Indeed, times and situations change, so do your needs for car insurance. Say you want to sell your current car, are moving to a different province, or want to switch to another insurance carrier. These events could change your insurance needs—lower coverage limits, more people to your policy, or no coverage at all. Whatever your reason is, canceling your existing auto insurance policy should be quite straightforward—and the transition should be smooth.
Learn more about how to cancel your car insurance, the right time to do it, the pitfalls to avoid, and how it differs from non-renewal.
How to Cancel Your Car Insurance Policy
Letting your insurance policy cancel without proper notification may cause problems. Purchasing and agreeing to a new policy doesn’t exempt you from your old bill, so you should not assume that your old policy has terminated just because you’ve switched to a new insurance carrier.
Depending on your insurer’s rules, here are the various ways you can cancel your auto insurance policy.
1. Call Your Insurance Carrier
Arguably the quickest way to cancel your insurance policy is by calling your insurance representative or agent. You’ll probably find their number on the company’s website or your insurance card. And while a phone call may be only what you need to cancel, most insurance providers require you to sign off your policy documents.
If you’re canceling your policy based on the price, it’s a good idea that you first speak with your agent regarding the same. You could be eligible for discounts or your insurer could have changed the pricing on your current policy.
2. Mail or Fax Your Cancellation Request
Although this may be a little old-fashioned, mailing or faxing a cancellation letter may quickly seal the deal when you need to cancel your policy. A letter with your full name, policy number, current date, and the date you’d like the cancellation to take effect will sufficiently initiate a cancellation. Be sure to sign the document, otherwise, your request may not be processed.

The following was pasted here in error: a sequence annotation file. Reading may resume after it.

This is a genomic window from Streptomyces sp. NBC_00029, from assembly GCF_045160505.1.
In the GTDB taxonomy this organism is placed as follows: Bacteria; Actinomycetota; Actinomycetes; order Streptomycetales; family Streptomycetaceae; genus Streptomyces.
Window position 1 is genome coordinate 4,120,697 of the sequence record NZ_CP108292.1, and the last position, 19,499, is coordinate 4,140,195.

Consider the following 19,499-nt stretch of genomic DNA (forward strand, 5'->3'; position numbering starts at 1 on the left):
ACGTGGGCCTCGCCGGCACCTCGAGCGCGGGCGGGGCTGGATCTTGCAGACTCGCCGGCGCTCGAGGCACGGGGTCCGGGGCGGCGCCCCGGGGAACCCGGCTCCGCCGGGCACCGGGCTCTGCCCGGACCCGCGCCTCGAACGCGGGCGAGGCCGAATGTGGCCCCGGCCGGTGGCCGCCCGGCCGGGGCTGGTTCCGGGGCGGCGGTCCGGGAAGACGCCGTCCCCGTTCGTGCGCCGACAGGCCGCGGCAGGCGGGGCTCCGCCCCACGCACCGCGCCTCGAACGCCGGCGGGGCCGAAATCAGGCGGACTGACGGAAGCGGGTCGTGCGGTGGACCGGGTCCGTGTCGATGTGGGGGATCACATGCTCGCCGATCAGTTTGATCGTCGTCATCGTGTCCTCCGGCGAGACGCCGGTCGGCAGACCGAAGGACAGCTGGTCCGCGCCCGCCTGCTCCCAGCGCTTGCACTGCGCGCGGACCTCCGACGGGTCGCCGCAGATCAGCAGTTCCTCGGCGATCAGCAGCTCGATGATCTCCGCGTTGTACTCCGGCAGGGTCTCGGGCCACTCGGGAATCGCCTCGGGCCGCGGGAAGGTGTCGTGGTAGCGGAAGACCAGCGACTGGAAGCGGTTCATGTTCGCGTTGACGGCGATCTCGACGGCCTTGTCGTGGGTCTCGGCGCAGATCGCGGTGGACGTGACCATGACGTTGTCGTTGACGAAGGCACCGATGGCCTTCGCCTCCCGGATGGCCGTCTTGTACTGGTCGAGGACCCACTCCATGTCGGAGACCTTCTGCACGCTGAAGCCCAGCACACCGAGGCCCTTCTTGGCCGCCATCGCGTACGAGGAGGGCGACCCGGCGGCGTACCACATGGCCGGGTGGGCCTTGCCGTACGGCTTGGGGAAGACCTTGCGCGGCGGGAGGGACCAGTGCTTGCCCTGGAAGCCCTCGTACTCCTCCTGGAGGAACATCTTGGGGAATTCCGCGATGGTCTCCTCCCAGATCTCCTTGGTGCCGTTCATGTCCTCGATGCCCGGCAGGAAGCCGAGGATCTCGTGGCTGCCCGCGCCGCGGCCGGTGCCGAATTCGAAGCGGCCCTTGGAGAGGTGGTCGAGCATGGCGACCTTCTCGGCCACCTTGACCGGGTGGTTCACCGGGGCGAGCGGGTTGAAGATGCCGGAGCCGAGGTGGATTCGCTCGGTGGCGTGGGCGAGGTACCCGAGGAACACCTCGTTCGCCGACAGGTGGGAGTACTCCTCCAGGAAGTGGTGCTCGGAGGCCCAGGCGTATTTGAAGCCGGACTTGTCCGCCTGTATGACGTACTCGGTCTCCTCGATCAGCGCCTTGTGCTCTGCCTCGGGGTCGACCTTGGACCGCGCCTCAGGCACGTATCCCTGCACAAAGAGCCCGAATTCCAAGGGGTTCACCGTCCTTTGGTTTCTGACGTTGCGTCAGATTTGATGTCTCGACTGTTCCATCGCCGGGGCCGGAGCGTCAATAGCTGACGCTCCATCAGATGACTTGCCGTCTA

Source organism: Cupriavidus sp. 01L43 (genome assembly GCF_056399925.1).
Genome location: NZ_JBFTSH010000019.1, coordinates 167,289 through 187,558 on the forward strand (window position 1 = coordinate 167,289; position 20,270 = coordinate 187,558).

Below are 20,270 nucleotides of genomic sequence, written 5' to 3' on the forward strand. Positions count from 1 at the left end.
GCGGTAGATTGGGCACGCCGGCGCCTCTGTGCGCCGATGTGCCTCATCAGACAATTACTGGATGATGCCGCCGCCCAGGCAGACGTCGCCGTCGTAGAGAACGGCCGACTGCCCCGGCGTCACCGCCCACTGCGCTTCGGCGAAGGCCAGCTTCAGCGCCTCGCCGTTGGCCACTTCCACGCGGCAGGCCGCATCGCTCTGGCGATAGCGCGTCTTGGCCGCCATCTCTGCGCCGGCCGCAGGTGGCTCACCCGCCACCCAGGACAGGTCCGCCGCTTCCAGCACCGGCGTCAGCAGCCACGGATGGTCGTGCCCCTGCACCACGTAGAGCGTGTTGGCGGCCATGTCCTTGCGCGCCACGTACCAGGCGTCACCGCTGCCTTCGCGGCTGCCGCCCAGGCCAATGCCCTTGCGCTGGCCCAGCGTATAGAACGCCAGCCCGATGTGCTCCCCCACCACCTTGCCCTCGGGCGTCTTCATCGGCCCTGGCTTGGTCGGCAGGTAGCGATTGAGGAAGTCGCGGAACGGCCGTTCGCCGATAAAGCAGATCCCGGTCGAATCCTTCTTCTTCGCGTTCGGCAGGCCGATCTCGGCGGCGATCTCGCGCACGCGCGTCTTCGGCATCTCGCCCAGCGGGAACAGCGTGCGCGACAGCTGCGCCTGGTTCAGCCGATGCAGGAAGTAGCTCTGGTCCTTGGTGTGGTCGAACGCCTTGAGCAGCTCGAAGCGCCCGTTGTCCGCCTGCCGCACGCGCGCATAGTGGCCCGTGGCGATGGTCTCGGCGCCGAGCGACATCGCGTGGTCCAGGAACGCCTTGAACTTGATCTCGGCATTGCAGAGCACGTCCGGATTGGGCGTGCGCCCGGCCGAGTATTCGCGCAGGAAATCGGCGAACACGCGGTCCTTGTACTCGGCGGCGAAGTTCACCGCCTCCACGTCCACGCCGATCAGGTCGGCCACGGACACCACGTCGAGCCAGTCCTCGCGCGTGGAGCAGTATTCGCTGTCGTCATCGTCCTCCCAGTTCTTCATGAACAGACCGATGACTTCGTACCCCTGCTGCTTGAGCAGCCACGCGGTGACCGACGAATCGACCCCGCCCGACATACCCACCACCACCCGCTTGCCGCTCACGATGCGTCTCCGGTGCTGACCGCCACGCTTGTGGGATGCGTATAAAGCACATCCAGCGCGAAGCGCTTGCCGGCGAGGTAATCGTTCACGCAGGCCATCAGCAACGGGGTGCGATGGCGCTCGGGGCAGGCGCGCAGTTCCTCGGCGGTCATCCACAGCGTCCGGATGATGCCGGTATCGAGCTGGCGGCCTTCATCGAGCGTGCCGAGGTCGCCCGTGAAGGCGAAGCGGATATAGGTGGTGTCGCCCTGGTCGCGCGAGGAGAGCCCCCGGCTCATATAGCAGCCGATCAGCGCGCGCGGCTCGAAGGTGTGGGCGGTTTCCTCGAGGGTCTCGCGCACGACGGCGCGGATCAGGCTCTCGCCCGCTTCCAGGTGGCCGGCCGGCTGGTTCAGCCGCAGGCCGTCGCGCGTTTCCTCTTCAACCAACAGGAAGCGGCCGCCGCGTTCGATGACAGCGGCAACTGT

If you had paid for your insurance policy upfront and your coverage still has a few months before it lapses, you may also include a refund request for the unused part of the policy.
3. Visit Your Insurer’s Office
Car insurance companies and agencies lose their clients from time to time, so you shouldn’t be afraid to walk into their offices to ask for policy cancellation. Of course, your current agent or representative may try to persuade you, but a polite decline should seal the deal. Sign the policy cancellation form and your coverage will be terminated.
4. Let Your New Insurance Company Assist
Sometimes, canceling your insurance policy is as simple as asking your new insurance representative to do it. Your new representative will need your old policy number, the dates, and your signature on the cancellation forms. This can be a good way to avoid any awkwardness with the insurance company you’re leaving behind.
Be sure you understand the fine print before moving forward with any of the actions above. Some insurance companies may have special requirements you must fulfill to cancel your policy.
Most insurance companies won’t charge you for canceling your policy but others may charge a policy cancellation fee. You may also need to pay a short rate fee, which is typically 10% of the premium balance for your policy period. For instance, if you had taken out a 12-month policy and canceled after the 8th month, you’d owe 10% of the premium you’d have paid for the remaining 4 months.
Some insurance companies may also require you to serve them with a 30-day notice period to cancel your policy. In this case, it’s important to ensure that your coverage with the new company is active before initiating a cancellation with your old insurance company. This helps ensure there are no gaps in coverage.
When To Cancel Your Car Insurance Policy
Your reasons to cancel car insurance may be justified, but you should bear in mind that you will be without coverage thereafter. If you’re switching to a new carrier, it’s advisable that you obtain coverage before your current policy expires. If you’re canceling your policy for good, speak with your insurance representative for clarity on whether missing coverage will put you at financial or legal risk.